Lewontin reminds us of genetic hitchhiking and random genetic drift. . . . To whom is Lewontin addressing these remarks? He may suppose if he wishes that a philosopher has never heard of genetic hitchhiking or random genetic drift, but surely the biologists he is supposedly criticizing are not in need of this textbook review. He says as much. So they must disagree about the implications of these recognized facts.2

Is there anything new in Berwick's piece? Yes, there is a novel argument which equals in desperation anything I have encountered in the creationist literature. Berwick quotes Darwin as saying that variation "extends continuously [Berwick's emphasis] in all directions" and then notes that if we take this literally (and he does mean literally--dead literally), the space of possible animals is infinite, "bigger than the merely countable infinity of possible genes. . . . But that means the space of possible organisms may not be computable--that is, a computer program might not be able to calculate it. . . . There may be no algorithm to characterize epigenesis." His illustration of this literal reading of Darwin is captivating: "For every inch-long worm, there can be one half as long, another half again as long, and so on, with gradations as fine as we wish." Right. If matter is infinitely divisible--you know, not composed of atoms-- then worms, too, may be infinitely divisible, in which case, there may be--may be--no algorithm to characterize epigenesis! Berwick sees that a trivial implication of the digital nature of the genome is that there are (less than) a countable infinity of possible genomes. Since the process that turns genomes into organisms is cell division, a beautifully recursive process, it is hard to see how the set of possible worms generated from the set of possible worm genomes could be non-computable, but maybe that's a logical possibility. A possible real worm continuum to go along with the real number continuum? Cling to it, those of you who still hate the idea of evolution as an algorithmic process. It may be the only straw floating.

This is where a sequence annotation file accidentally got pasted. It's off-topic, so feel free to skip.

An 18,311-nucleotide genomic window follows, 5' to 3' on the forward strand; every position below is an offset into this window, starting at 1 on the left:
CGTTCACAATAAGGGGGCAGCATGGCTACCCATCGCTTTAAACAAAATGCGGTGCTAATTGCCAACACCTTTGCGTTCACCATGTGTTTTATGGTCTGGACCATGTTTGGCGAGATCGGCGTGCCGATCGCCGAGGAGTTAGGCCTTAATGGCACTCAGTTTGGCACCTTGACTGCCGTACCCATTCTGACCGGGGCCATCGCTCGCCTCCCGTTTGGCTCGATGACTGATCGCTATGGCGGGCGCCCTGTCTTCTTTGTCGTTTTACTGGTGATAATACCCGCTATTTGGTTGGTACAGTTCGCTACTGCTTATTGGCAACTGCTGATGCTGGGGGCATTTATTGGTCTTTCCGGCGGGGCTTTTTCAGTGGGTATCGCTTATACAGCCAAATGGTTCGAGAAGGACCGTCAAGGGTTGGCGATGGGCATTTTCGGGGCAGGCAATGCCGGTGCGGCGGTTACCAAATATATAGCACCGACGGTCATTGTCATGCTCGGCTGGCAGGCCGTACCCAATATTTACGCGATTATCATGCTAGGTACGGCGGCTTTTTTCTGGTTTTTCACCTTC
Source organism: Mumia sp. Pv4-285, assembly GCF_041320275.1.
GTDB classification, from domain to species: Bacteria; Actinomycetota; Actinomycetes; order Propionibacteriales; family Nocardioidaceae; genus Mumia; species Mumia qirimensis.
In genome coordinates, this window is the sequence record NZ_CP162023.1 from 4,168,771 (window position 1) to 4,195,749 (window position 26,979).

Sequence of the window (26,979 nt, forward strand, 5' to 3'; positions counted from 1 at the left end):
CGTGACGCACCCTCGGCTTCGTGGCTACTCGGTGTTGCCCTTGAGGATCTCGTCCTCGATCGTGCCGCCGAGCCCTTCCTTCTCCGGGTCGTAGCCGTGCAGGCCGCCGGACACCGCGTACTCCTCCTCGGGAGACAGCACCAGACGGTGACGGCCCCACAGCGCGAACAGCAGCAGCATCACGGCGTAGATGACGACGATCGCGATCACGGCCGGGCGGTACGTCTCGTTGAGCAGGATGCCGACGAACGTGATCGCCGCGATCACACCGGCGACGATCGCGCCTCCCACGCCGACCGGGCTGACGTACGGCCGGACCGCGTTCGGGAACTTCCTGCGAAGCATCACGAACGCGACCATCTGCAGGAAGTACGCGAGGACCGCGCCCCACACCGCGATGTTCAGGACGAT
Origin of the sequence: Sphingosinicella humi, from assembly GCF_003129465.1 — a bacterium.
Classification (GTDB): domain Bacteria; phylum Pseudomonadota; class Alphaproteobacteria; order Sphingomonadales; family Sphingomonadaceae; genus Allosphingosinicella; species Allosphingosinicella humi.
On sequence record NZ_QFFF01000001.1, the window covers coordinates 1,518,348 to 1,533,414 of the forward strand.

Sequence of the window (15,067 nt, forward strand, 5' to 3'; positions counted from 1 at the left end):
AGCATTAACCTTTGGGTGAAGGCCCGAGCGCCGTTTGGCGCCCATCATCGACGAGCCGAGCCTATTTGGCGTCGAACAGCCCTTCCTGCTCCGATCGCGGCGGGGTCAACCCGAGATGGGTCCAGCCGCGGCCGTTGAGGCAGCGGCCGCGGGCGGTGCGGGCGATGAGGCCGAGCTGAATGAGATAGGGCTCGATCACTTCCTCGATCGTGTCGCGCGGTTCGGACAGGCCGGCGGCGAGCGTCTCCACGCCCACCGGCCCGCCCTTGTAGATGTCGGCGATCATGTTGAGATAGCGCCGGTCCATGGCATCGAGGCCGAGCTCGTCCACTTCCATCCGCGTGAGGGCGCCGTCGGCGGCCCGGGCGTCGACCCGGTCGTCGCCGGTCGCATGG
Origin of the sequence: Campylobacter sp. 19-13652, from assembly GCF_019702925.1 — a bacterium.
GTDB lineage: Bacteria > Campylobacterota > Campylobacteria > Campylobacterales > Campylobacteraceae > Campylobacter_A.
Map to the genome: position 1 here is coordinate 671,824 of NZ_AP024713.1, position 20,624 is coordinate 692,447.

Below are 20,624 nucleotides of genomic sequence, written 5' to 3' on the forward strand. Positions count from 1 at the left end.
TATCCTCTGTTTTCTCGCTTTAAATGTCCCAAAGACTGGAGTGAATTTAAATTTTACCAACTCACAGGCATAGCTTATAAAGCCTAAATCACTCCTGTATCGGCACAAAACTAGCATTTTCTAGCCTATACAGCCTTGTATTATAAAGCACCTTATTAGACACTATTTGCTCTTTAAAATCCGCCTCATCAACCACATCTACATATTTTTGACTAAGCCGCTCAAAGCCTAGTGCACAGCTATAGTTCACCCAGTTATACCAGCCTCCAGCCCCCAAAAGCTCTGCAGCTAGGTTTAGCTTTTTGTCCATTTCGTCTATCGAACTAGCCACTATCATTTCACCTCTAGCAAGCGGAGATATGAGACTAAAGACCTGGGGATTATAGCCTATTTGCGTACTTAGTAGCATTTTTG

Although Berwick and Orr have criticized Dawkins and me for making natural selection so central to our views of evolutionary theory, when Orr turns to Michael Behe's book and faces the task of responding to all of Behe's challenges, he helps himself at every turning to hypotheses about natural selection. Why? Because although natural selection may not be the answer to all the questions of life, it is surely the answer to all Behe's unignorable questions about the intricate economies and efficiencies of the subcellular world. How did they arise? By natural selection, which is, as Orr shows, a much more potent collection of cranes--and ratchets--than Behe has imagined in his search for a job that needs skyhooks. If Behe hadn't existed, I would have been tempted to invent him--the quintessential skyhook-seeker, hoping to demonstrate that there are some phenomena in nature that cannot be arrived at by mindless, mechanistic (that is, algorithmic) processes. He demonstrates no such thing, but his challenges, like those of many before him, help to show how important the cranes are in getting up to the heights that no simple hill-climbing process can scale.

1 Daniel Dennett, "Confusion over Evolution: An Exchange," The New York Review of Books, January 14, 1993, pp. 43-44.

2Dennett, "Intentional Systems in Cognitive Ethology: The `Panglossian Paradigm' Defended," in Behavioral And Brain Sciences 6 (1983): 387.

Originally published in the February/ March 1997 issue of Boston Review

Copyright Boston Review, 1993–2005. All rights reserved. Please do not reproduce without permission.

 | home | new democracy forum | fiction, film, poetry | archives | masthead | subscribe |